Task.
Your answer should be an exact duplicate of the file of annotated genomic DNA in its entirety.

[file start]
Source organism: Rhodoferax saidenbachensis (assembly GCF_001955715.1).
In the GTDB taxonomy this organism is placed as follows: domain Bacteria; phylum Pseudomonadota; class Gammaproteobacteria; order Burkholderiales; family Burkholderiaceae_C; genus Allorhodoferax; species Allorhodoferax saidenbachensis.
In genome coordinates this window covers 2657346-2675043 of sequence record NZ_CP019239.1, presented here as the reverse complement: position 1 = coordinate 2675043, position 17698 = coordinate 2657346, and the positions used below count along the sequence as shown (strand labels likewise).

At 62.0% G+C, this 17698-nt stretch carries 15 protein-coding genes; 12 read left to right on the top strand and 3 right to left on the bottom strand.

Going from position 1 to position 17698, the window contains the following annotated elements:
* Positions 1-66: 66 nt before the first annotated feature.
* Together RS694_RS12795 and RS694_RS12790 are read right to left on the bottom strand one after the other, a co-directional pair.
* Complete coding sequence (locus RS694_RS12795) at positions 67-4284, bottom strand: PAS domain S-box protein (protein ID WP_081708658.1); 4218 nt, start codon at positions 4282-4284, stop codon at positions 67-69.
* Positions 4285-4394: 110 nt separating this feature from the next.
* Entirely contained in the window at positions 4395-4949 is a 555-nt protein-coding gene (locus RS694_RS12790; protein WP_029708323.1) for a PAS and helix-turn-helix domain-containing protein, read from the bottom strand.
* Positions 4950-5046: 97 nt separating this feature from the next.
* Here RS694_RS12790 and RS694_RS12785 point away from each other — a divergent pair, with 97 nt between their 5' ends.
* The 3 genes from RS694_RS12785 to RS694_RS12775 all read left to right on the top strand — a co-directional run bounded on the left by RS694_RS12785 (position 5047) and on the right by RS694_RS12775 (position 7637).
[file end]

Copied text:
Source organism: Rhodoferax saidenbachensis (assembly GCF_001955715.1).
In the GTDB taxonomy this organism is placed as follows: domain Bacteria; phylum Pseudomonadota; class Gammaproteobacteria; order Burkholderiales; family Burkholderiaceae_C; genus Allorhodoferax; species Allorhodoferax saidenbachensis.
In genome coordinates this window covers 2657346-2675043 of sequence record NZ_CP019239.1, presented here as the reverse complement: position 1 = coordinate 2675043, position 17698 = coordinate 2657346, and the positions used below count along the sequence as shown (strand labels likewise).

At 62.0% G+C, this 17698-nt stretch carries 15 protein-coding genes; 12 read left to right on the top strand and 3 right to left on the bottom strand.

Going from position 1 to position 17698, the window contains the following annotated elements:
* Positions 1-66: 66 nt before the first annotated feature.
* Together RS694_RS12795 and RS694_RS12790 are read right to left on the bottom strand one after the other, a co-directional pair.
* Complete coding sequence (locus RS694_RS12795) at positions 67-4284, bottom strand: PAS domain S-box protein (protein ID WP_081708658.1); 4218 nt, start codon at positions 4282-4284, stop codon at positions 67-69.
* Positions 4285-4394: 110 nt separating this feature from the next.
* Entirely contained in the window at positions 4395-4949 is a 555-nt protein-coding gene (locus RS694_RS12790; protein WP_029708323.1) for a PAS and helix-turn-helix domain-containing protein, read from the bottom strand.
* Positions 4950-5046: 97 nt separating this feature from the next.
* Here RS694_RS12790 and RS694_RS12785 point away from each other — a divergent pair, with 97 nt between their 5' ends.
* The 3 genes from RS694_RS12785 to RS694_RS12775 all read left to right on the top strand — a co-directional run bounded on the left by RS694_RS12785 (position 5047) and on the right by RS694_RS12775 (position 7637).